Thank You For Submiting Feedback!
Under the doctrine of respondeat superior, an employer is vicariously liable for an employee's torts committed within the scope of the employment. Cal. Civ. Code § 2338. Because it is unjust to exonerate a business from responsibility for injuries occurring in the course of its characteristic activities, an employee's scope of employment is determined by ascertaining whether the risk involved was typical or broadly incidental to the enterprise undertaken by the employer. Where the employee's conduct has substantially deviated from his or her duties, it is unjust to hold the employer liable. Thus, it is necessary to determine the main purpose of injury-producing activity: if it was the pursuit of the employee's personal ends, the employer is not liable.
Dennis Lee Rice was returning to his home after dropping his children at school when his vehicle struck Virginia Le Elder as she attempted to cross the street on her bicycle. At the time of the accident, Rice's job as a regional service manager required him to be available 24 hours a day, 7 days a week. His vehicle was registered in the corporation's Runsheimer Plan, under which employees were reimbursed for various vehicle maintenance costs and paid 6 cents per company-business mile. Employees such as Rice were required to log at least 5,000 business miles annually and name McDonnell Douglas as an additional insured on their personal automobile liability policy. Rice scheduled his own working hours and locations. He had an office in Santa Ana, with designated hours from 8 a.m. to 5 p.m. He normally left his house for the office between 6:30 and 7 a.m. On the morning of the accident, he would have arrived at the office late because he intended to make a business call from his home after dropping off his children. Virginia Le Elder, through her guardian ad litem, Lawrence S. Eisenberg, and Le Hang Le appeal a judgment in favor of McDonnell Douglas Corporation. Le Elder attempted to hold McDonnell Douglas liable under a respondeat superior theory for the alleged negligence of Rice. The complaint alleged Rice was acting within the scope of his employment when his vehicle struck Le Elder, causing her severe and permanent physical and neurological injuries. The employment issue was separately tried to the court prior to trial of the other issues. The Court concluded McDonnell Douglas was not liable.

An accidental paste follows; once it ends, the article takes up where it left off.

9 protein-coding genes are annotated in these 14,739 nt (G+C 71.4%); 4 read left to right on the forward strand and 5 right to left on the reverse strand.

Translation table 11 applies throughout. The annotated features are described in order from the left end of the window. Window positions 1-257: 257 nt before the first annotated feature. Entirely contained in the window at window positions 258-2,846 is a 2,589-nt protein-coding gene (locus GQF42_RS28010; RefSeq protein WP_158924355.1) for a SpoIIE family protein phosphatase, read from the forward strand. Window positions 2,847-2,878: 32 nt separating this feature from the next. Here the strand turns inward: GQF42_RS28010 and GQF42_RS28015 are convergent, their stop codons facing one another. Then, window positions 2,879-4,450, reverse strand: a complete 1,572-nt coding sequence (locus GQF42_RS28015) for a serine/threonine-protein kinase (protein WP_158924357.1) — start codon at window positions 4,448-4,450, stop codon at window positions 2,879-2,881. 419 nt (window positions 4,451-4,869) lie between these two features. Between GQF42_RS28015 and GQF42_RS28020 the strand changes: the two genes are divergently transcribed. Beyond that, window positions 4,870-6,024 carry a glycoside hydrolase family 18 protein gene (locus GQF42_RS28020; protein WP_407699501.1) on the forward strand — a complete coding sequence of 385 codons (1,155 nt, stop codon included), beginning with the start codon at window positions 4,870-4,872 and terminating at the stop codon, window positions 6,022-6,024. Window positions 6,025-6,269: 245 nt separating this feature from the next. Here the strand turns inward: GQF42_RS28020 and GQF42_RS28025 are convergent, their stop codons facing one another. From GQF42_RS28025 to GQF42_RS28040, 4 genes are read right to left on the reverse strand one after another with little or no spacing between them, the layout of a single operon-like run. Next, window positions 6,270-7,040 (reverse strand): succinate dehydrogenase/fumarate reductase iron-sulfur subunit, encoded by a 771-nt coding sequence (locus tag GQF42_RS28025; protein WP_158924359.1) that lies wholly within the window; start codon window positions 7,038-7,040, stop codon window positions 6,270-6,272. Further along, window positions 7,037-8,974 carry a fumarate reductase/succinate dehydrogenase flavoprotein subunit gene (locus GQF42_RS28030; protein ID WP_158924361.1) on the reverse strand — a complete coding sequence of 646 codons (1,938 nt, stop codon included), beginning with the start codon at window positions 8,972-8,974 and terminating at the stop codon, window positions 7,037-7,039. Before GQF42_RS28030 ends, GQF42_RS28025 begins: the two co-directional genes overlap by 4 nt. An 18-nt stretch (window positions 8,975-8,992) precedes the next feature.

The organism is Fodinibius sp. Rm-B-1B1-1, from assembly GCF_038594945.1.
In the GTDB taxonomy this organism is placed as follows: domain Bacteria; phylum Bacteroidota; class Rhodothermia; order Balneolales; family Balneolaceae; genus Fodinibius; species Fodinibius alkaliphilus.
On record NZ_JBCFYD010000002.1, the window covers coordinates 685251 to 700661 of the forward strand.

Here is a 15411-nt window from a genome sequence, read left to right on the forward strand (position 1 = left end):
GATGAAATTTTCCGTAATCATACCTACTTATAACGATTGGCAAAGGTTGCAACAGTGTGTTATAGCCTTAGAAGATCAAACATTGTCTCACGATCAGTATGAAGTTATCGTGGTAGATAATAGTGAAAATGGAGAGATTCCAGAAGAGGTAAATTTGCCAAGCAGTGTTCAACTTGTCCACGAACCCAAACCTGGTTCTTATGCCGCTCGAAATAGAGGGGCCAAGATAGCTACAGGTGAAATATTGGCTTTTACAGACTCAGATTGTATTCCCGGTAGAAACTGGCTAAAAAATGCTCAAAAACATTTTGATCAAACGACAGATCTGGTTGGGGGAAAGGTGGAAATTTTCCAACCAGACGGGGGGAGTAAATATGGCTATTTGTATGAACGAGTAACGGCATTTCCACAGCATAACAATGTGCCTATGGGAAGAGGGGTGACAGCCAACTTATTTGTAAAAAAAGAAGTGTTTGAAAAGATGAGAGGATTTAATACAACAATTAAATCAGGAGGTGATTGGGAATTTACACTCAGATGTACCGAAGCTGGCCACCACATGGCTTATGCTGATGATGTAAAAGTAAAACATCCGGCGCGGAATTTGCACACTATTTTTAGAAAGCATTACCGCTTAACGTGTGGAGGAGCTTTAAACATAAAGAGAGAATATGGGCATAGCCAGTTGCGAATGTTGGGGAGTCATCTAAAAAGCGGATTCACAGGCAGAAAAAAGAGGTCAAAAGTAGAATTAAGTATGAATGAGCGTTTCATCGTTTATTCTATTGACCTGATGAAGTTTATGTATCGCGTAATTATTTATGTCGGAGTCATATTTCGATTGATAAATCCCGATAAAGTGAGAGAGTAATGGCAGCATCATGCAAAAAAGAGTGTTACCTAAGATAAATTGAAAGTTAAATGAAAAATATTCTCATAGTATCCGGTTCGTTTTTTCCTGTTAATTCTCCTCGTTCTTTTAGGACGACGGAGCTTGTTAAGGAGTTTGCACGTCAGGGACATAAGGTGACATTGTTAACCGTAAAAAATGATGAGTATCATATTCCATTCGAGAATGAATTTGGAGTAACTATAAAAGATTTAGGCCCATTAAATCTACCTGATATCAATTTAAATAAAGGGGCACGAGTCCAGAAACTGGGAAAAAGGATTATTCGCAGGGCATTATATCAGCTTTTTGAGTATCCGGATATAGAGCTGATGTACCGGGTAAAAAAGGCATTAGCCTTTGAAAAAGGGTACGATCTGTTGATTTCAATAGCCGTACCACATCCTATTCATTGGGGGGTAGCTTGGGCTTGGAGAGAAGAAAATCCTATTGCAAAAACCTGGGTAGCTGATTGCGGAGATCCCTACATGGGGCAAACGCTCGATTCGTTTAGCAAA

Can McDonnell Douglas, as Rice’s employer, be held liable under a respondeat superior theory?
The Court held that Rice’s trip to his children's school was a substantial personal deviation from his employment duties such that it would be unfair to hold the employer vicariously liable under respondeat superior, as the trip's purpose was a purely personal activity. The Court refused to create a 24-hour employer liability rule for appellants because it would not prevent recurrence as an employer has no right to control the purely personal conduct of an employee and the increased victim compensation would come at the expense of fairness.